Professional Nursing Practice

Professional Nursing Practice 150 150 Tony Guo

Professional Nursing Practice


  • Definitions of nursing
    • Nursing is putting the patient in the best condition for nature to act (Nightingale)
    • The nurse’s unique function is to assist patients, sick or well, in the performance of those activities contributing to health or its recovery (or to peaceful death) that they would perform unaided if they had the necessary strength, will, or knowledge—and to do this in such a way as to help them gain independence as rapidly as possible (Henderson).


  • Nursing’s view of humanity
    • Physiologic (Biophysical)
    • Psychologic (Emotional)
    • Sociocultural (Interpersonal)
    • Spiritual
    • Environmental
  • The individual is considered “a biopsychosocial spiritual being in constant interaction with a changing environment.
  • The individual is composed of dimensions that are interrelated and not separate entities. 
  • Thus a problem in one dimension may affect one or more of the other dimensions. A person’s behavior is meaningful and oriented toward fulfilling needs, coping with stress, and developing one’s self. 
  • However, at times a person requires help to meet these needs, cope successfully, or develop his or her unique potential.


Scope of nursing practice

  • Entry level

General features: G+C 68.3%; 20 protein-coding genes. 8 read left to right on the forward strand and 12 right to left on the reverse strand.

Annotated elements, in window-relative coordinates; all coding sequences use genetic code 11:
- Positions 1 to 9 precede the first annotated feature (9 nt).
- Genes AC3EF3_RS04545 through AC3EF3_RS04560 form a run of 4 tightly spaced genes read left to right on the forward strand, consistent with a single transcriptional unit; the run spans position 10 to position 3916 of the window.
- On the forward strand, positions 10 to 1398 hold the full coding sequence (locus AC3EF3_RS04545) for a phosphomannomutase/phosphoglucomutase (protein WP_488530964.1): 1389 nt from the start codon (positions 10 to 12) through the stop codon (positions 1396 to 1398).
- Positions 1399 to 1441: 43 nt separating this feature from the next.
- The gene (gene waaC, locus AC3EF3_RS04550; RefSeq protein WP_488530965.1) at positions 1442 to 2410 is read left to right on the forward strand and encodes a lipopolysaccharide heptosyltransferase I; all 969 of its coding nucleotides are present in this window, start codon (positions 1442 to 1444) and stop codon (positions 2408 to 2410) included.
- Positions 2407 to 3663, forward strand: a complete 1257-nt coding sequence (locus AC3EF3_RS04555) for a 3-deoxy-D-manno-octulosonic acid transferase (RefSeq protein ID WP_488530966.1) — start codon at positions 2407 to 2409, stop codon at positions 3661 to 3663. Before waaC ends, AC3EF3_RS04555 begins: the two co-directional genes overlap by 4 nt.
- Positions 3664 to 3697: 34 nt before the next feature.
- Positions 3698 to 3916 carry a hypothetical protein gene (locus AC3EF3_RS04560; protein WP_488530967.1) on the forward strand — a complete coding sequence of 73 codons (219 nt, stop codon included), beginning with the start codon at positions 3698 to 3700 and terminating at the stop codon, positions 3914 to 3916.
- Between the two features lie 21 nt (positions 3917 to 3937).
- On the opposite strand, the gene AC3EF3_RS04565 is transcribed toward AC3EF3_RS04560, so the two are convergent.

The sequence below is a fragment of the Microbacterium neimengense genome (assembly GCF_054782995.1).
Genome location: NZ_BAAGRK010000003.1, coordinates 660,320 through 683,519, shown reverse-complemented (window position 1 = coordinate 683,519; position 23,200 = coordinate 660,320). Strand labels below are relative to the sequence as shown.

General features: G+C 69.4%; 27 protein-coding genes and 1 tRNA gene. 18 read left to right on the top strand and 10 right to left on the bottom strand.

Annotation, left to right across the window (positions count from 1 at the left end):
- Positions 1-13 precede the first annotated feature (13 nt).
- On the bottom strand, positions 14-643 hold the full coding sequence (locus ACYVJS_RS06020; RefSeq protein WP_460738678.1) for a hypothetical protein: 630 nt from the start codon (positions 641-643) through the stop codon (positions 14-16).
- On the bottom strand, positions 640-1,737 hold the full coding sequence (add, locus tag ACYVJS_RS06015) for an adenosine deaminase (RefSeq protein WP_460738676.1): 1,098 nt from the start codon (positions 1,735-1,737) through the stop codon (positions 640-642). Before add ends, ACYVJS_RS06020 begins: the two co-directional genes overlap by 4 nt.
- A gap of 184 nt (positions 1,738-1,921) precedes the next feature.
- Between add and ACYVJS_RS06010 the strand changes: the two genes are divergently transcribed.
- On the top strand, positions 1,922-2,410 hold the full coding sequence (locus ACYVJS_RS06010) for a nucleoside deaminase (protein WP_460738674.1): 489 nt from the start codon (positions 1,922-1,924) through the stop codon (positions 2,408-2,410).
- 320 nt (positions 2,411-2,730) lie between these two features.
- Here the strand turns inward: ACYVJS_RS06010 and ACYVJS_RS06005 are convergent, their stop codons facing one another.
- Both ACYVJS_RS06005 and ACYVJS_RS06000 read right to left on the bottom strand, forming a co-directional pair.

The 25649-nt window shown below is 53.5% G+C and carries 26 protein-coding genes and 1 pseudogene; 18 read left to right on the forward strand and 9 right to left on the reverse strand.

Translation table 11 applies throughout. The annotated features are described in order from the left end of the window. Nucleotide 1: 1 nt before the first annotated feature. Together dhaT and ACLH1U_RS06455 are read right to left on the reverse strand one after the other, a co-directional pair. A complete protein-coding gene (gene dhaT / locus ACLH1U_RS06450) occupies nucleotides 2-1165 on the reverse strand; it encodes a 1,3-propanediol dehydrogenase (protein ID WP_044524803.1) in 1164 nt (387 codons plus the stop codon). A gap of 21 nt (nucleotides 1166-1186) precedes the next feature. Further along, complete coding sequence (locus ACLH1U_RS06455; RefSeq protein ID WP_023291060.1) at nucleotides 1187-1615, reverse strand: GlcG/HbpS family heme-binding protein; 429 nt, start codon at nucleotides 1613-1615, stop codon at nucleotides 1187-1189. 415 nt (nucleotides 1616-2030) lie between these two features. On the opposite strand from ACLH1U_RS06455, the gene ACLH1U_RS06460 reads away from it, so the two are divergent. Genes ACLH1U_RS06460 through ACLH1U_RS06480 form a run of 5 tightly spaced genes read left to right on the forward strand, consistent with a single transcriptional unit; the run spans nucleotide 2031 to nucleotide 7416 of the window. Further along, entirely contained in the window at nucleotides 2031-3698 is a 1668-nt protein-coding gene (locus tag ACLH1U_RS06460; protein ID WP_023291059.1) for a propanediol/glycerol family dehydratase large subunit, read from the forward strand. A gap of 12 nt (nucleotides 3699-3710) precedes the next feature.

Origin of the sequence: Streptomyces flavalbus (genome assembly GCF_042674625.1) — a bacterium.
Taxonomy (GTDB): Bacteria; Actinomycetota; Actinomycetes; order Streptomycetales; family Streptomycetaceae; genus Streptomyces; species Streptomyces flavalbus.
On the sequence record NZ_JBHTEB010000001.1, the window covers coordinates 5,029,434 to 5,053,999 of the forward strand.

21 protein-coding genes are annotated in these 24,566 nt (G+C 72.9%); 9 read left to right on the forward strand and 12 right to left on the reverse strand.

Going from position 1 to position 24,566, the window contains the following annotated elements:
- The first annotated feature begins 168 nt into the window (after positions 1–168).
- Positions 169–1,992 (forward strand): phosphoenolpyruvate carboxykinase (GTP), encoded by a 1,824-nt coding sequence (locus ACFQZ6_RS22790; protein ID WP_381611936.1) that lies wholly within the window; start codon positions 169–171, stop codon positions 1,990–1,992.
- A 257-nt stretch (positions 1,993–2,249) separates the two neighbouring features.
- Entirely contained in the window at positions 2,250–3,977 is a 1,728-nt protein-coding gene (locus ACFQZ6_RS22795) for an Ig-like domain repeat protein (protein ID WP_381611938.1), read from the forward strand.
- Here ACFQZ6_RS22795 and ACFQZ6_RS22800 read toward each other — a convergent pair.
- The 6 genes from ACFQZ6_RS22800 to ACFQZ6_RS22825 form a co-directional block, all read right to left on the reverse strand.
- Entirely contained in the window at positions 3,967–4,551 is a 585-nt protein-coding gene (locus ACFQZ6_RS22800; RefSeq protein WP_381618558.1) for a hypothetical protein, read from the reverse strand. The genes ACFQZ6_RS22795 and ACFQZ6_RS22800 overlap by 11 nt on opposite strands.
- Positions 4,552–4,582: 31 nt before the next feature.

• Nurses with associate or baccalaureate degrees are prepared to function as generalists.
    • At this level, nurses provide direct health care and focus on ensuring coordinated and comprehensive care to patients in a variety of settings. Nurses work collaboratively with other health care providers to manage the needs of individuals and groups.
  • Certification
    • With experience and continued study, nurses may specialize in an area of practice. Certification is a formal way for nurses to obtain professional recognition for having expertise in a specialty area.
    • Certification usually requires a certain amount of clinical experience and successful completion of an examination. 
    • Recertification usually requires ongoing clinical experience and continuing education.
  • Advanced practice
    • Master’s degree
      • Advanced practice registered nurse (APRN)
    • Doctorate
      • Doctor of nursing practice (DNP)
      • Research-focused doctorate (PhD)